Take a few minutes over the next few days to document how yours show up. Make a list and keep it handy and then share it with those you love and with whom you interact so they can help you identify when it fools you.
The past weeks have been unnerving and have left most of us indoors and away from our physical networks. Craving social connection we pick up our phones and start scrolling. We message and read and go deep into the vortex of information. We pour over charts and read numbers and data. And it is important to be informed right now. But have you heard the birds singing today? Have you felt the sun or breeze on your face?
And I thought, “Ok. The sky is not falling.”
Yesterday I went outside and sat with my face in the sunshine. I let my mind release the thoughts swirling around my head and I focused on the sounds of nature. I heard robins singing their beautiful melodies as they gathered twigs for their nests. I basked in the sunshine and felt the warmth on my skin. I noticed the breeze brushing against my cheeks. And I thought, “Ok. The sky is not falling.”
Connecting with nature reminded me that while things are scary right now, life will go on. Nature was going about its business and spring wasn’t going to be deterred. The ability to find perspective in challenging times by being in nature can help to calm the mind and body and for me is often a tonic for anxiety.
I’m definitely not the first person to suggest mindfulness as an antidote to anxiety, and I won’t be the last. It’s because meditation is an incredibly powerful tool. But you may not fully understand why (I certainly didn’t).
The super power that is learned through meditation is actually not the ability to clear the mind, but rather the ability to identify thoughts and pop out of them. Once we are able to do this, we can apply this power in everyday life. So when our mind is fixated on something incredibly scary that is creating anxiety, we can recognize this thought, get curious about it, and eventually step out of it. This doesn’t mean the thoughts aren’t real, it means that they don’t have to be true. This is an important differentiation (you may want to read that again).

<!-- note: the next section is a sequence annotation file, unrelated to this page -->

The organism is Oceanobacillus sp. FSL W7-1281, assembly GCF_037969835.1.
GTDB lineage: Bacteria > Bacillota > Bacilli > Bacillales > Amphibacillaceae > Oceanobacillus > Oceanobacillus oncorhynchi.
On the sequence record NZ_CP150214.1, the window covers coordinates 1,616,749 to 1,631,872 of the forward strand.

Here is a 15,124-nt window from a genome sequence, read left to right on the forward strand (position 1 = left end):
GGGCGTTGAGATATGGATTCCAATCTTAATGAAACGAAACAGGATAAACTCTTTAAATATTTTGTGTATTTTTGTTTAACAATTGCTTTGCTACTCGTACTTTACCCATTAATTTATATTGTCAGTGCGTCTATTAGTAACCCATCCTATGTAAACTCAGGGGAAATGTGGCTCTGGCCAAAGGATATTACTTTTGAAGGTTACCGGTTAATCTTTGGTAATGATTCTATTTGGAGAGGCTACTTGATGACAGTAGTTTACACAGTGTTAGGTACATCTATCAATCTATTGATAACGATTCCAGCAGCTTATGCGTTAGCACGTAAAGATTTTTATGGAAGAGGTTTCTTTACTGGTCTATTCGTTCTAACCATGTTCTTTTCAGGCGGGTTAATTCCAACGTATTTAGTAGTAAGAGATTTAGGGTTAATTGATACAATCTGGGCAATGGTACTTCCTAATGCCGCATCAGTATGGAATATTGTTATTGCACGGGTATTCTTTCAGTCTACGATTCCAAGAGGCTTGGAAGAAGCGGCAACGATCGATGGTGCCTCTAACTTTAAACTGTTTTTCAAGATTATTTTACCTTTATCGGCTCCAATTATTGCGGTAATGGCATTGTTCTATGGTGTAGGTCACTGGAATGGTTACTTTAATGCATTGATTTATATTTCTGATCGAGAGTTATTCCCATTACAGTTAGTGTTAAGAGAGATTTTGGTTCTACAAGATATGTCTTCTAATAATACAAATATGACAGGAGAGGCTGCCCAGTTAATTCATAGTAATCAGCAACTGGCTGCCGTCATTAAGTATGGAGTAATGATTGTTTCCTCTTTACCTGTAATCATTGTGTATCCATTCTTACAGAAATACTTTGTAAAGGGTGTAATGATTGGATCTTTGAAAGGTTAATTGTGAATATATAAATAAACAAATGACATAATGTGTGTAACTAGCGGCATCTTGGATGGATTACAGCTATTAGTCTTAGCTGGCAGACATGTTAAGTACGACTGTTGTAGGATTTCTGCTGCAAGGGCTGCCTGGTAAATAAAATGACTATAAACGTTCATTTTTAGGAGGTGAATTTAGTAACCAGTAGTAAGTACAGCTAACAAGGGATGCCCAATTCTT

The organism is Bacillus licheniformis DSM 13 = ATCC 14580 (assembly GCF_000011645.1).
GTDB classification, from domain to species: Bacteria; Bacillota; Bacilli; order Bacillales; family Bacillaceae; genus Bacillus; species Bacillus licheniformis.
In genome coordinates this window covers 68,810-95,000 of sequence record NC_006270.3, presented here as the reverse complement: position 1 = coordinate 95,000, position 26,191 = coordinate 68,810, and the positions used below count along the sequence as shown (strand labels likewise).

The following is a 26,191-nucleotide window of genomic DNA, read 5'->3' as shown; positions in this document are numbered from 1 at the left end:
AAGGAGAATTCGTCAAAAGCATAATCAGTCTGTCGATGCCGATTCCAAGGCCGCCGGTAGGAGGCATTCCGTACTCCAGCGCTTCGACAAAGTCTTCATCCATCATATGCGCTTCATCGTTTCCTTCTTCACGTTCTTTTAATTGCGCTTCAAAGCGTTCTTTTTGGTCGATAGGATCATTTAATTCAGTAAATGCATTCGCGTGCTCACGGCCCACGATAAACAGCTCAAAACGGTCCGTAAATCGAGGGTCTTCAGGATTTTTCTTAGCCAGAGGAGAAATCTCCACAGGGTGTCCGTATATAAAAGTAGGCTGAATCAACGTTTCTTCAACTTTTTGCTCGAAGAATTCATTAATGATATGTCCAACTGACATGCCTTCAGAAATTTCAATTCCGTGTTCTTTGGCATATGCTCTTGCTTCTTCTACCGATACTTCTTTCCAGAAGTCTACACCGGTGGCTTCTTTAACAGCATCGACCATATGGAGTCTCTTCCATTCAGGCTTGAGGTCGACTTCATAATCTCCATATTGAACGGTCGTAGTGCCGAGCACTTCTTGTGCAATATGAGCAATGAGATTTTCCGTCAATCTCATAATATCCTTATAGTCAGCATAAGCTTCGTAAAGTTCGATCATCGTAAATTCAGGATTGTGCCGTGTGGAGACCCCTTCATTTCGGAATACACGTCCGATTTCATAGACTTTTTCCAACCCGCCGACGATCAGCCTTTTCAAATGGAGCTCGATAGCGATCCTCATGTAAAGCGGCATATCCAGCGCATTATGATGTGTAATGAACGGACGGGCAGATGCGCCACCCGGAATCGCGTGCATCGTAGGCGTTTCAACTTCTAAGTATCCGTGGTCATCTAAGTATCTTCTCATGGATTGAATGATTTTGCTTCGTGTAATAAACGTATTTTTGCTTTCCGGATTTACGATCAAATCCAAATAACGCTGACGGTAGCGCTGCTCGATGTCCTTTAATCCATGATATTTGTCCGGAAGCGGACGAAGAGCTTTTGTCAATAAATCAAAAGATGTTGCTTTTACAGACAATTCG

The reason not to meditate that I often hear from my friends and clients is that they aren’t good at it. We feel that we should be able to sit down with no guidance, get comfortable, close our eyes and “clear our minds.” Doing that is not only hard but impossible.
Get over your fear of being bad at meditating; we all are.
Like any new skill, meditation needs to be learned. Lucky for us, there has never been more guidance available. I use the Calm app (they aren’t paying us to recommend them although we would let them if they wanted to). I aim to sit at least once, if not twice a day. I find a guided-meditation for the first sit and usually go it alone for the second. What I love about using an app is that there are programs to teach you how to meditate so that you begin to understand what it is and why it is so beneficial to your life.
Get over your fear of being bad at meditating; we all are. Just get started so that you can learn how to pop out of your thoughts and take control of your anxiety.
Consume with Care
Right now there is a genuine need to have access to information. The guidelines are changing every day and we need to know how to protect ourselves, our families, and the vulnerable. Today’s media allows for the quick propagation of this crucial information. But the flip side to this is a readily accessible source of non-stop and often overwhelming information.
Try to harness the 80’s dad within